Every December since 2002, Chanel has presented a Metiers d’art collection. (Yes, this means that the latest – revealed six months ago – marks the 20th edition.) It’s the annual showcase/bonanza/tribute to the all-important esoteric craft ateliers that orbit the French luxury maison. (Karl Lagerfeld even used to refer to them as satellites).
The 2021/2022 collection, which launches at boutiques towards the end of June, marks a new chapter: It’s inspired by and was shown in the new Le19M hub that Chanel has purpose-built as a centralised home for 11 of its most crucial suppliers.
Le19M is situated in northern Paris and designed by architect Rudy Riccioti.
It’s the first time that the brand has brought together the artisan workshops it owns – previously scattered across and around Paris – in such a meaningful and permanent way. Located in the Northeastern Aubervilliers region of the French capital, Le19M was even designed to bring to mind woven textile by the architect Rudy Riccioti with concrete “threads” girding its facade, creating a sophisticated exoskeleton that also offers protection from the sun.
The exoskeleton of Le19M’s facade is a motif interpreted in some of the designs of the Metiers d’Art collection this year.
The 25,500sq m state-of-the-art-complex is now HQ to 600 workers from ateliers that contribute embroidery, plumasserie, pleating, textiles, hats, jewellery and shoes – discrete components signature to the look and feel of Chanel.
The musician/style icon Pharrell exploring the workroom of the costume jeweller Goossens, which has been working with Chanel since the ’50s after Coco Chanel had commissioned its founder to create a piece for her.
Coco Chanel was one of the first designers to popularise costume jewellery, mixing fine jewellery crafted from previous materials with ostentatiously large statement baubles. A major influencer on this aspect was Robert Goossens – the jewellery and founder of the atelier of the same name – whom she had first met in 1954. Together, they developed a style of costume jewellery that richly referenced Byzantine and antique designs that have since become part of the Chanel lexicon.
Ropes of glass pearls and sculpted lions that reference Mademoiselle Chanel’s Leo star sign are some of the quintessentially Chanel emblems that made it to the Metiers d’Art costume jewellery this season.
In the brand’s 2021/2022 Metiers d’Art collection, Goossens celebrates this individualistic approach with ornate pieces that draw from a host of house icons: ropes of glass pearls; sculpted lions that reference Mademoiselle Chanel’s astrological sign; motifs like leather-laced chains and medallions gleaned from the handbags; and Maltese crosses with pink stones that echo the pastel palette of the ready-to-wear. Wear them as one pleases, which – going by the runway show – means layering multiple all at once.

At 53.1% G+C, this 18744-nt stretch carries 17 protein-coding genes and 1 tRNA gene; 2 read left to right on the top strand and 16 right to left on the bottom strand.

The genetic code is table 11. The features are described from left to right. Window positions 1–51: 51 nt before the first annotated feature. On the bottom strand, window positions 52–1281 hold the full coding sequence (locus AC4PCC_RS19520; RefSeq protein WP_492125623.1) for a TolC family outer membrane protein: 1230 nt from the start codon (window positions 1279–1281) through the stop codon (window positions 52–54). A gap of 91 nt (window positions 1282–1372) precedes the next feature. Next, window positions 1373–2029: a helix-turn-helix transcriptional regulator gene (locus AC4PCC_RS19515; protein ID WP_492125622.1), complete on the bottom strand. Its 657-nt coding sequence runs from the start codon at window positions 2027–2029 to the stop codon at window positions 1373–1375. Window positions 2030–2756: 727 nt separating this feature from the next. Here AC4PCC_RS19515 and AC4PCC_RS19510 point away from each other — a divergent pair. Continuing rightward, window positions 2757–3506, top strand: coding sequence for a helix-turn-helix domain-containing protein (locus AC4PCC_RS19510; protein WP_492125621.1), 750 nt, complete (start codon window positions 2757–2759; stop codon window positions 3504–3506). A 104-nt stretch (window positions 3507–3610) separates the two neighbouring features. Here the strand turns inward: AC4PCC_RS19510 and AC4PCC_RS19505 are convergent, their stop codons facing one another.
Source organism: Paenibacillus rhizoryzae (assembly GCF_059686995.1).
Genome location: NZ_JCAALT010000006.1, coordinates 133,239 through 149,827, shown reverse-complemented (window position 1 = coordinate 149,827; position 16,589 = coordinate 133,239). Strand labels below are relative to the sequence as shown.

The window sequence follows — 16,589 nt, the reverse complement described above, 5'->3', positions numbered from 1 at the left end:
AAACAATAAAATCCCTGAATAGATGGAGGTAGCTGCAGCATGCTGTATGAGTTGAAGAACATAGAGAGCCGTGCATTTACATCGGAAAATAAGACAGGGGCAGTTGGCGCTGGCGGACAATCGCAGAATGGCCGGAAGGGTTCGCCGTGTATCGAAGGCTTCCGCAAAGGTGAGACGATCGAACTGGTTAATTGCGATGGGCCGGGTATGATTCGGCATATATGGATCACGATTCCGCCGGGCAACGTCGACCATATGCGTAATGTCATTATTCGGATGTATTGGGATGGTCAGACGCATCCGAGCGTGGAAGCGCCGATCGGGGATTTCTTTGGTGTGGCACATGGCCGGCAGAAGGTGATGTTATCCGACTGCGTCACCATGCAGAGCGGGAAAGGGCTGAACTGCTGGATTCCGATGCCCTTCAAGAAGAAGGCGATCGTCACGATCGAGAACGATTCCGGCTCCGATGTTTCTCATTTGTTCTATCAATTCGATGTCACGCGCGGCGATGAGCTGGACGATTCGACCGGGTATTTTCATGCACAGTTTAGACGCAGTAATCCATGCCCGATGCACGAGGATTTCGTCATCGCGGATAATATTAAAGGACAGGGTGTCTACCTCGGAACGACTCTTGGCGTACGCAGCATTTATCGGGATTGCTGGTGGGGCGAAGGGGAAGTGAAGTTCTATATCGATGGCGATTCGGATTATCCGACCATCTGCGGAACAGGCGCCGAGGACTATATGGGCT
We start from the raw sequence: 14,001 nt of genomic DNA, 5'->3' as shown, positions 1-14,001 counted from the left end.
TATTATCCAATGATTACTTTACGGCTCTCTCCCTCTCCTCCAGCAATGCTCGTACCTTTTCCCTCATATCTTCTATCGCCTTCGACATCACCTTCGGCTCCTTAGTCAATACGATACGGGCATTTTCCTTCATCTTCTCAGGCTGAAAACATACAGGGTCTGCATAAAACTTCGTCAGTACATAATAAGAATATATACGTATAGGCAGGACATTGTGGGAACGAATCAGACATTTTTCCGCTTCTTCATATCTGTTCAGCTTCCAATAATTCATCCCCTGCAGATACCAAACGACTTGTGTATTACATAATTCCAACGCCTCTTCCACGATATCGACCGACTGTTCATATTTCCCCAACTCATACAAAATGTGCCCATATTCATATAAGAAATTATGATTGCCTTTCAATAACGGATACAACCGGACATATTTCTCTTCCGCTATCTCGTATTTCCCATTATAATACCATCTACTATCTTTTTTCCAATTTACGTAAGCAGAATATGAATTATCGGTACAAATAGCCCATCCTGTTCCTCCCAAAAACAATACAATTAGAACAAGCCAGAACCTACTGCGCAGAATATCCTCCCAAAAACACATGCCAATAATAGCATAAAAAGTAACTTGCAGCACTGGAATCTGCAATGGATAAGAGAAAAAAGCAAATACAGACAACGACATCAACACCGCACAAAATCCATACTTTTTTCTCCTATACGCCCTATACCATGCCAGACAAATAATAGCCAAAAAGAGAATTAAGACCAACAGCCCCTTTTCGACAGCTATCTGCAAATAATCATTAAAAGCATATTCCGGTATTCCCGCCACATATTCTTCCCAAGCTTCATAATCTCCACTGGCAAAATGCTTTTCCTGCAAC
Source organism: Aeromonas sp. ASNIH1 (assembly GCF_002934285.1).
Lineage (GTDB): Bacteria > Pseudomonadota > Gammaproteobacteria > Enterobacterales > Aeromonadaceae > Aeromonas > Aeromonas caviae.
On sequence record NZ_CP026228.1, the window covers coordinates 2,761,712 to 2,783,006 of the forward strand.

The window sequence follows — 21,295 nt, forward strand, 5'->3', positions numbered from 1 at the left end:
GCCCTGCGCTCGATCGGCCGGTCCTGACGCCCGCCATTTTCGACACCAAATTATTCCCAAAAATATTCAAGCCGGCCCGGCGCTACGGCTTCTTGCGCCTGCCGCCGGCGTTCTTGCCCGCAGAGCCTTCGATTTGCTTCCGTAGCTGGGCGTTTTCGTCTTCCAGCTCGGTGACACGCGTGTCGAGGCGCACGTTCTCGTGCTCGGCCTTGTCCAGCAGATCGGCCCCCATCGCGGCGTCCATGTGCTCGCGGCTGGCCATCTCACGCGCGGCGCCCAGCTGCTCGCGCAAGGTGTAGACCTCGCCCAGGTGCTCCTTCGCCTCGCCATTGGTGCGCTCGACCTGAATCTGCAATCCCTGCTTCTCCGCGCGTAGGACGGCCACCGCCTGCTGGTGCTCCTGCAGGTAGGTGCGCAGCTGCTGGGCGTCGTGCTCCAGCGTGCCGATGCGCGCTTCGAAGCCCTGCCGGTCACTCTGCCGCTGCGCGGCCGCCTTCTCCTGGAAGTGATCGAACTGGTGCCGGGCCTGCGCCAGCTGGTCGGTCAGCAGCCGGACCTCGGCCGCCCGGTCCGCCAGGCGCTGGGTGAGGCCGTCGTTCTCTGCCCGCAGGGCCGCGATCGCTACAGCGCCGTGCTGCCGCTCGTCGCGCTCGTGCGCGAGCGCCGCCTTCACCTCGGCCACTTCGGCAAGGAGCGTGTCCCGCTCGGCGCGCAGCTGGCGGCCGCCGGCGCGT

Chanel’s millinery goes back to its founder’s roots as a hat maker.
Maison Michel is the only hatmaker at Le19M and important to the heritage of Chanel because Coco herself had begun her career as a milliner. Founded in 1936, it not only distributes and retails its own collections, but is also the go-to choice among the industry’s top couture houses. (Chanel acquired it in 1997, but like all the metiers d’art the brand owns, it operates independently.)
The French musician Sebastien Tellier is almost never seen without a hat or cap. That perhaps makes him the right man to explore the millinery techniques of Maison Michel.
It’s a legacy that Virginie Viard builds on, making use of Maison Michel’s traditional methods that see hats still shaped on linden wood blocks carved specially for each design, and draped and decorated entirely by hand. This season features two understated styles: a boater in embroidered tweed and a wide-brimmed Panama hat with a laced-chain chin strap.
The two-toned heels are among the most iconic Chanel shoes.
The shoemaker Massaro is behind Chanel’s most famous footwear design: the two-tone beige and black pump. It debuted in 1957 and Massaro’s ingenuity in adding elastic leather slingback strap to it worked in tandem with Coco Chanel’s ethos of comfort and ease.
“It’s all about patience,” says French rapper, writer and filmmaker Abd Al Malik during his visit to Massaro’s workshop at Le19M. He’s referring to the roughly 40 hours of work that goes into each pair of women’s shoes that the atelier makes – every side is shaped around hand-carved wooden lasts and given time to set and take shape.
French rapper, writer and filmmaker Abd Al Malik explores the Massaro workshop where shoe dreams are born.
The sophisticated metropolitan energy of Chanel’s 2021/2022 Metiers d’Art collection comes through in a Mary Jane update of those signature two-tones with shiny leather uppers, architectural block heels and a row of pearls lining the top of the latter.